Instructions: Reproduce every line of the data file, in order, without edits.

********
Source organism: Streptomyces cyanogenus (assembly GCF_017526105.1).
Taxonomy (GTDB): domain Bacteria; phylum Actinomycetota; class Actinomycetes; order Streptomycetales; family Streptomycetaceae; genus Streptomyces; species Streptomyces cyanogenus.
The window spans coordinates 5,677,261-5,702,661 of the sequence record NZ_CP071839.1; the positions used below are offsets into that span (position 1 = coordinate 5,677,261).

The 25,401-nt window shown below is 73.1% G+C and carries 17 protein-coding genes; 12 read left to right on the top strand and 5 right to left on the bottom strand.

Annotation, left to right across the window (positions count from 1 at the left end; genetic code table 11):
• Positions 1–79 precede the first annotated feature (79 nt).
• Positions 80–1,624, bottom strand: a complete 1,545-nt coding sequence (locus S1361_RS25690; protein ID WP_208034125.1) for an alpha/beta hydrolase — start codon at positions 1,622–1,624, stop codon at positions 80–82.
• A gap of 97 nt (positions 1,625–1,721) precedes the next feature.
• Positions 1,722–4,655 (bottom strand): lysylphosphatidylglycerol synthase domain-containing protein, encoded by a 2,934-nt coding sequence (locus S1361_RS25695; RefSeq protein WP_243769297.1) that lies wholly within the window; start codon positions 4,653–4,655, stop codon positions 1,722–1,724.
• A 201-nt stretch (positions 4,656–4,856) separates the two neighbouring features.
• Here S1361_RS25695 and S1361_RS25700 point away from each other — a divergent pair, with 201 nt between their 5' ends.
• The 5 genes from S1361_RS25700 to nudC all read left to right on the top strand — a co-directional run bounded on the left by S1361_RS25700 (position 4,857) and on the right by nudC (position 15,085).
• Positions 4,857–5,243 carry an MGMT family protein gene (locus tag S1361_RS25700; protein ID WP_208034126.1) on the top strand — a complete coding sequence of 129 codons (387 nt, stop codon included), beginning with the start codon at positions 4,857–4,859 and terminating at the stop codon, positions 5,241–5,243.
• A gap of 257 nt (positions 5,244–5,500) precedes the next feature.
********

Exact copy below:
Source organism: Streptomyces cyanogenus (assembly GCF_017526105.1).
Taxonomy (GTDB): domain Bacteria; phylum Actinomycetota; class Actinomycetes; order Streptomycetales; family Streptomycetaceae; genus Streptomyces; species Streptomyces cyanogenus.
The window spans coordinates 5,677,261-5,702,661 of the sequence record NZ_CP071839.1; the positions used below are offsets into that span (position 1 = coordinate 5,677,261).

The 25,401-nt window shown below is 73.1% G+C and carries 17 protein-coding genes; 12 read left to right on the top strand and 5 right to left on the bottom strand.

Annotation, left to right across the window (positions count from 1 at the left end; genetic code table 11):
• Positions 1–79 precede the first annotated feature (79 nt).
• Positions 80–1,624, bottom strand: a complete 1,545-nt coding sequence (locus S1361_RS25690; protein ID WP_208034125.1) for an alpha/beta hydrolase — start codon at positions 1,622–1,624, stop codon at positions 80–82.
• A gap of 97 nt (positions 1,625–1,721) precedes the next feature.
• Positions 1,722–4,655 (bottom strand): lysylphosphatidylglycerol synthase domain-containing protein, encoded by a 2,934-nt coding sequence (locus S1361_RS25695; RefSeq protein WP_243769297.1) that lies wholly within the window; start codon positions 4,653–4,655, stop codon positions 1,722–1,724.
• A 201-nt stretch (positions 4,656–4,856) separates the two neighbouring features.
• Here S1361_RS25695 and S1361_RS25700 point away from each other — a divergent pair, with 201 nt between their 5' ends.
• The 5 genes from S1361_RS25700 to nudC all read left to right on the top strand — a co-directional run bounded on the left by S1361_RS25700 (position 4,857) and on the right by nudC (position 15,085).
• Positions 4,857–5,243 carry an MGMT family protein gene (locus tag S1361_RS25700; protein ID WP_208034126.1) on the top strand — a complete coding sequence of 129 codons (387 nt, stop codon included), beginning with the start codon at positions 4,857–4,859 and terminating at the stop codon, positions 5,241–5,243.
• A gap of 257 nt (positions 5,244–5,500) precedes the next feature.